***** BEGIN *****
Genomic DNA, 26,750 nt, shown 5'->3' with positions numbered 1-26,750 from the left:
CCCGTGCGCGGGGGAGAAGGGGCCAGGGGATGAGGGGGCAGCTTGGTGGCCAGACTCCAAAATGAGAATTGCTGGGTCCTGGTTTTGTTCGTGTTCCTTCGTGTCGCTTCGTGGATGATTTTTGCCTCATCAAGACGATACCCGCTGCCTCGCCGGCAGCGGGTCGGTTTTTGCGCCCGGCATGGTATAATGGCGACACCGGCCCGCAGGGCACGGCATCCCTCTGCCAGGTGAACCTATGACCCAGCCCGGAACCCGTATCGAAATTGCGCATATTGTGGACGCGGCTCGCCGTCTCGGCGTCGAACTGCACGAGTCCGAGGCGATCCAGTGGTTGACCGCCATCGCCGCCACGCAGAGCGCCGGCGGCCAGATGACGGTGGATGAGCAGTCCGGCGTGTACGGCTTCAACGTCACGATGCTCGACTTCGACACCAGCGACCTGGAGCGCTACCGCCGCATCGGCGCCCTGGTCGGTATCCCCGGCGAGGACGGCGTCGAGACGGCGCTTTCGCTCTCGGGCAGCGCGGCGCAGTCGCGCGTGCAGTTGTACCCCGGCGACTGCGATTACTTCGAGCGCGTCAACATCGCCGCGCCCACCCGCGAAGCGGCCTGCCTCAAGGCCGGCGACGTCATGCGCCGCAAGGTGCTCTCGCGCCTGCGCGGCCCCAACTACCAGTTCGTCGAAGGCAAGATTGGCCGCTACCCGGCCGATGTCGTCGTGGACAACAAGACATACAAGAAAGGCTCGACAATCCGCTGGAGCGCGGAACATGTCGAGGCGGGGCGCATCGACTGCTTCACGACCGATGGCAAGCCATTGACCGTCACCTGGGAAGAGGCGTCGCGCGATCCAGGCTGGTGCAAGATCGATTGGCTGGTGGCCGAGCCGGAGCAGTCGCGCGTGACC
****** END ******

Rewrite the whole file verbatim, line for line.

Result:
Genomic DNA, 26,750 nt, shown 5'->3' with positions numbered 1-26,750 from the left:
CCCGTGCGCGGGGGAGAAGGGGCCAGGGGATGAGGGGGCAGCTTGGTGGCCAGACTCCAAAATGAGAATTGCTGGGTCCTGGTTTTGTTCGTGTTCCTTCGTGTCGCTTCGTGGATGATTTTTGCCTCATCAAGACGATACCCGCTGCCTCGCCGGCAGCGGGTCGGTTTTTGCGCCCGGCATGGTATAATGGCGACACCGGCCCGCAGGGCACGGCATCCCTCTGCCAGGTGAACCTATGACCCAGCCCGGAACCCGTATCGAAATTGCGCATATTGTGGACGCGGCTCGCCGTCTCGGCGTCGAACTGCACGAGTCCGAGGCGATCCAGTGGTTGACCGCCATCGCCGCCACGCAGAGCGCCGGCGGCCAGATGACGGTGGATGAGCAGTCCGGCGTGTACGGCTTCAACGTCACGATGCTCGACTTCGACACCAGCGACCTGGAGCGCTACCGCCGCATCGGCGCCCTGGTCGGTATCCCCGGCGAGGACGGCGTCGAGACGGCGCTTTCGCTCTCGGGCAGCGCGGCGCAGTCGCGCGTGCAGTTGTACCCCGGCGACTGCGATTACTTCGAGCGCGTCAACATCGCCGCGCCCACCCGCGAAGCGGCCTGCCTCAAGGCCGGCGACGTCATGCGCCGCAAGGTGCTCTCGCGCCTGCGCGGCCCCAACTACCAGTTCGTCGAAGGCAAGATTGGCCGCTACCCGGCCGATGTCGTCGTGGACAACAAGACATACAAGAAAGGCTCGACAATCCGCTGGAGCGCGGAACATGTCGAGGCGGGGCGCATCGACTGCTTCACGACCGATGGCAAGCCATTGACCGTCACCTGGGAAGAGGCGTCGCGCGATCCAGGCTGGTGCAAGATCGATTGGCTGGTGGCCGAGCCGGAGCAGTCGCGCGTGACC